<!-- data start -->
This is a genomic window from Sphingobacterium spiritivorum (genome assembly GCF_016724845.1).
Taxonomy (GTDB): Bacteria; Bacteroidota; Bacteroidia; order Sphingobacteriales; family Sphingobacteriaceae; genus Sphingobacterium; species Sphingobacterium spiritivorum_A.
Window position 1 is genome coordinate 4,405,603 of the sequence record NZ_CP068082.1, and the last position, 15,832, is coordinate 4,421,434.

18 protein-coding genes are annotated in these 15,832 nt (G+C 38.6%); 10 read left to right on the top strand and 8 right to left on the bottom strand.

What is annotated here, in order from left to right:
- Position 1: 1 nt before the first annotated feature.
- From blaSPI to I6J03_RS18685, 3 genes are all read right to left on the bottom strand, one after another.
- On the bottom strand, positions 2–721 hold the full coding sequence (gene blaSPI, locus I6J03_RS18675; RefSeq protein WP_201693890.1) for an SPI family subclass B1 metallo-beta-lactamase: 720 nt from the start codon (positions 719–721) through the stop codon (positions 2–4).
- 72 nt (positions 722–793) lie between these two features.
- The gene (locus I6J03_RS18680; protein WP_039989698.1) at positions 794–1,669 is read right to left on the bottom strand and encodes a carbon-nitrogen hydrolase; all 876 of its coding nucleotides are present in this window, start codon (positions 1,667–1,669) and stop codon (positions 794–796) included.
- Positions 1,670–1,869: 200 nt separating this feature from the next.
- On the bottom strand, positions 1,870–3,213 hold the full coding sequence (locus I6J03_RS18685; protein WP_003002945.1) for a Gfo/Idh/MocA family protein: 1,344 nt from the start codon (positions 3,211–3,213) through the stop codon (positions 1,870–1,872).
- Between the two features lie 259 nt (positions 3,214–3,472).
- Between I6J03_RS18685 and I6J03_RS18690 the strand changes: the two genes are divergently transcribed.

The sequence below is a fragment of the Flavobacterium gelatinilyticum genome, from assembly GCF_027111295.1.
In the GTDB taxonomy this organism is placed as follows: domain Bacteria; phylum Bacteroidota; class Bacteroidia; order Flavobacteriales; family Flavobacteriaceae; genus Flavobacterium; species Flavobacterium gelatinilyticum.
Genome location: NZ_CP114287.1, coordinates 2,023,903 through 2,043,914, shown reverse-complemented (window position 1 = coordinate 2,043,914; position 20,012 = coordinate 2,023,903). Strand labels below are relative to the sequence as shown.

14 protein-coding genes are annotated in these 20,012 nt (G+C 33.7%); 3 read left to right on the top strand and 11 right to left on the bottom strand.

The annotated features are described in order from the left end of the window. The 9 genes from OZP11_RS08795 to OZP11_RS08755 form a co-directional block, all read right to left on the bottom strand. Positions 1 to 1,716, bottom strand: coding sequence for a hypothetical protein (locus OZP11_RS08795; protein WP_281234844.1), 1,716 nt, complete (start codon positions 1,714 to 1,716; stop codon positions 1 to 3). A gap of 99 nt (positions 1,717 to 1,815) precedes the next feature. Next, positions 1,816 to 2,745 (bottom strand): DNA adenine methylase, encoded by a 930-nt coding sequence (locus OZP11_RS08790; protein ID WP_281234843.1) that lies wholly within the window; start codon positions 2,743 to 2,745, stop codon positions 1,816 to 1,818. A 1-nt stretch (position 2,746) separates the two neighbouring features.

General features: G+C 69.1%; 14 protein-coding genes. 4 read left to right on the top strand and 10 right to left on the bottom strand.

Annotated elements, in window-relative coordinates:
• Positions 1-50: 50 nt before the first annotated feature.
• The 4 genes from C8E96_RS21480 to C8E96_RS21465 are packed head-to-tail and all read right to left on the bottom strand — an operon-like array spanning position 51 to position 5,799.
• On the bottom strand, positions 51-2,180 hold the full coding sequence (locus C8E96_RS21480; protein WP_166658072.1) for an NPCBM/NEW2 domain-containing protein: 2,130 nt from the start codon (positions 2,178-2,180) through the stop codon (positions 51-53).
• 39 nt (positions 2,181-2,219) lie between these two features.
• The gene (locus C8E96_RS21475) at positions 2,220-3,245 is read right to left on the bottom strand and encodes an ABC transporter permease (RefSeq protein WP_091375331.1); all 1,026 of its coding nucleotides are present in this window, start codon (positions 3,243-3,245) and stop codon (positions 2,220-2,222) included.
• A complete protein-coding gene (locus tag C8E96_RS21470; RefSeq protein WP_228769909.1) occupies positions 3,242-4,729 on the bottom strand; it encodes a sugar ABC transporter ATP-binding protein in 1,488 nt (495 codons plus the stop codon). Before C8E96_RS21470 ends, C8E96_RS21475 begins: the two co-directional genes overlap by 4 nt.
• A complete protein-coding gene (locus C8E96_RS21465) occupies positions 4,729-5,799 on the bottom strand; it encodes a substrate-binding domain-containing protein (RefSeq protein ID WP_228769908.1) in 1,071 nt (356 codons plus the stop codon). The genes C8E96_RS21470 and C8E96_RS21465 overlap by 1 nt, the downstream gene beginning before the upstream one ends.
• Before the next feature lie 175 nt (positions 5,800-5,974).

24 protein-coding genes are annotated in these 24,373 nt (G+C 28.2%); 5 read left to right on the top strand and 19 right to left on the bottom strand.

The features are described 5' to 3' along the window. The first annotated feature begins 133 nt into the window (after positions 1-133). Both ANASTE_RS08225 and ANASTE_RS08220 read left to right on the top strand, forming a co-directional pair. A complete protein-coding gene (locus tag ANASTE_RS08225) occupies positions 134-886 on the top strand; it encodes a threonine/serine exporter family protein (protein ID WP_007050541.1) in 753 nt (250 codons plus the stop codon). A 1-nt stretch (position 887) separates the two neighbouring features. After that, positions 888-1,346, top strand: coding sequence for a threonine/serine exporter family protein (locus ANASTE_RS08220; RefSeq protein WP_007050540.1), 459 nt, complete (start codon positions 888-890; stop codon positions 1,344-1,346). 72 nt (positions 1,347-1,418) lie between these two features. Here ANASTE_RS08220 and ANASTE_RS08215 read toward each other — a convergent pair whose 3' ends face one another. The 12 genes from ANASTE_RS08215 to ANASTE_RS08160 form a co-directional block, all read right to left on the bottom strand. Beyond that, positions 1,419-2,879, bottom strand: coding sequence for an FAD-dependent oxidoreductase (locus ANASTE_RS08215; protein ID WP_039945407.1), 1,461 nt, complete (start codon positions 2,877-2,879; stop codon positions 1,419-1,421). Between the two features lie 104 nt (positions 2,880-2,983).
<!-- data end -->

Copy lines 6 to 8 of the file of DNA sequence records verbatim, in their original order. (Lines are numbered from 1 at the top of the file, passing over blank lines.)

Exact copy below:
- Position 1: 1 nt before the first annotated feature.
- From blaSPI to I6J03_RS18685, 3 genes are all read right to left on the bottom strand, one after another.
- On the bottom strand, positions 2–721 hold the full coding sequence (gene blaSPI, locus I6J03_RS18675; RefSeq protein WP_201693890.1) for an SPI family subclass B1 metallo-beta-lactamase: 720 nt from the start codon (positions 719–721) through the stop codon (positions 2–4).